So we went from polluters paying to us paying, the voters.

Remember us.

Slick.

Sick.

Slicky RIcky

omg

But don’t forget folks your getting ten bucks back on your inflated cell phone bill and no taxes on your textbooks.

Where was the news when this happened?

So it all comes down to one thing really. We have to make sure that we have legislators that cannot be bought off by an industry that pollutes, that really does nothing for our economy and fills the pockets of corrupt politicians. We have to pay attention and we must vote.

 

Our Fairy Godmother Mary Barley

Our Fairy Godmother Mary Barley

Mary Barley

Mary Barley

For some great amazing reason there are many of us that walk around with our water issues in our head. All day long. In our dreams. It’s what we think about when we are driving the car and when we wake up in the morning. It’s what has brought us together. The overwhelming need to fix this.

Way before we were doing this Mary Barley was on the case.

https://en.wikipedia.org/wiki/Fairy_godmother

Fairy Godmothers are magically-gifted women who monitor magical forces across the kingdoms. Whenever events are right for a fairy tale to recur, the relevant Fairy Godmother steps in to make sure that the tale in question runs its course with as few fatalities as possible.

Mary Barley has been watching out for our clean water for a long time. She has fought the dragons. She has the vision of the Everglades, of clean water, of no more discharges.

http://www.upperkeysfoundation.org/advisory-board/mary-barley/

Having served as Chairperson of The Everglades Foundation since her husband’s untimely death in 1995 in a plane crash while on Everglades business, Mary Barley currently serves as vice chairperson of the Foundation. She is also President of The Everglades Trust, and serves on the Boards of the National Coalition for Marine Conservation, World Wildlife Fund Marine Leadership Committee, Atlantic Salmon Federation (U.S.), and the Sierra Club Foundation.

In her fight for Everglades restoration and taxpayer equity, Mary has crisscrossed not only the State of Florida but the nation, to bring the plight of America’s Everglades to the public’s attention.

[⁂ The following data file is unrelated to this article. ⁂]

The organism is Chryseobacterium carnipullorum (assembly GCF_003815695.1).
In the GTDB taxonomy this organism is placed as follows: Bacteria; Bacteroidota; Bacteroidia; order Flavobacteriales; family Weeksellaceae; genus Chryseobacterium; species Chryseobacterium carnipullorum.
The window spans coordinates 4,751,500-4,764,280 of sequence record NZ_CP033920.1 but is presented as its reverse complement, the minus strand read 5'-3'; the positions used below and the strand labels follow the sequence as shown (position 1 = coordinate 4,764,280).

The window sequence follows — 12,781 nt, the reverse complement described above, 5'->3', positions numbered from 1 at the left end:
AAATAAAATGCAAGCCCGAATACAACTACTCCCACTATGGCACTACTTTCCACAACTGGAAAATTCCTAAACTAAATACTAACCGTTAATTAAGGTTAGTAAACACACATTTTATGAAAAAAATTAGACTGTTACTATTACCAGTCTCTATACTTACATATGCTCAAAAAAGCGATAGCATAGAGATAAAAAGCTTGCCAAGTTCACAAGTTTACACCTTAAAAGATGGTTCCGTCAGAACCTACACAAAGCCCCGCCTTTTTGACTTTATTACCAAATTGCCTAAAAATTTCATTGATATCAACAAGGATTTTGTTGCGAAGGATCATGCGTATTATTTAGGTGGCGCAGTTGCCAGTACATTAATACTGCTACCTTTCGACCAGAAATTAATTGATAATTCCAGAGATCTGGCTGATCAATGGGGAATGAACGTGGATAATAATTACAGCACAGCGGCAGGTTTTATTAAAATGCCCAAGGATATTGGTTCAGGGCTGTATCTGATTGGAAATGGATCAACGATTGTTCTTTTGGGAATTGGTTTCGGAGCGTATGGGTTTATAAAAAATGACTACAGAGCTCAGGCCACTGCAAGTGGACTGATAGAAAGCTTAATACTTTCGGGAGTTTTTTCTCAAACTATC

As one of the nation’s preeminent Everglades conservationists, Mary spearheaded the passage of two Everglades protection amendments to the Florida Constitution.

http://www.csmonitor.com/The-Culture/2008/1105/mary-barley-crusades-behind-the-scenes-for-the-everglades

For more than a decade, Barley has waged a campaign to save the Everglades, one unprecedented for engaging all the region’s power players (some of them grudgingly, to be sure) to work for real change across a collapsing ecosystem. A self-described “environmental rabblerouser,” Barley is a millionaire widow who took up her husband’s cause after his death in a 1995 plane crash that occurred as he was on his way to meet with the US Army Corps of Engineers about the Everglades.

The next year Barley faced off with the region’s potent sugar industry herself, helping win a state constitutional amendment requiring polluters to bear the brunt of cleanup costs. In 2000, she was there when President Clinton committed to an $8 billion restoration effort.

The Everglades Foundation

The Everglades Foundation was formed by a group of outdoor enthusiasts, environmentalists and residents of Florida who were concerned over the decline of the Everglades and the resulting damage in the nearby natural and protected areas such as Florida Bay. The original founding members, George Barley, a wealthy Orlando developer, and billionaire Paul Tudor Jones II, spearheaded the organization’s growth, and shared the same concern over the steady decline of the environmental balance in this unique and delicate ecosystem, due to poor water management and pollution.[2]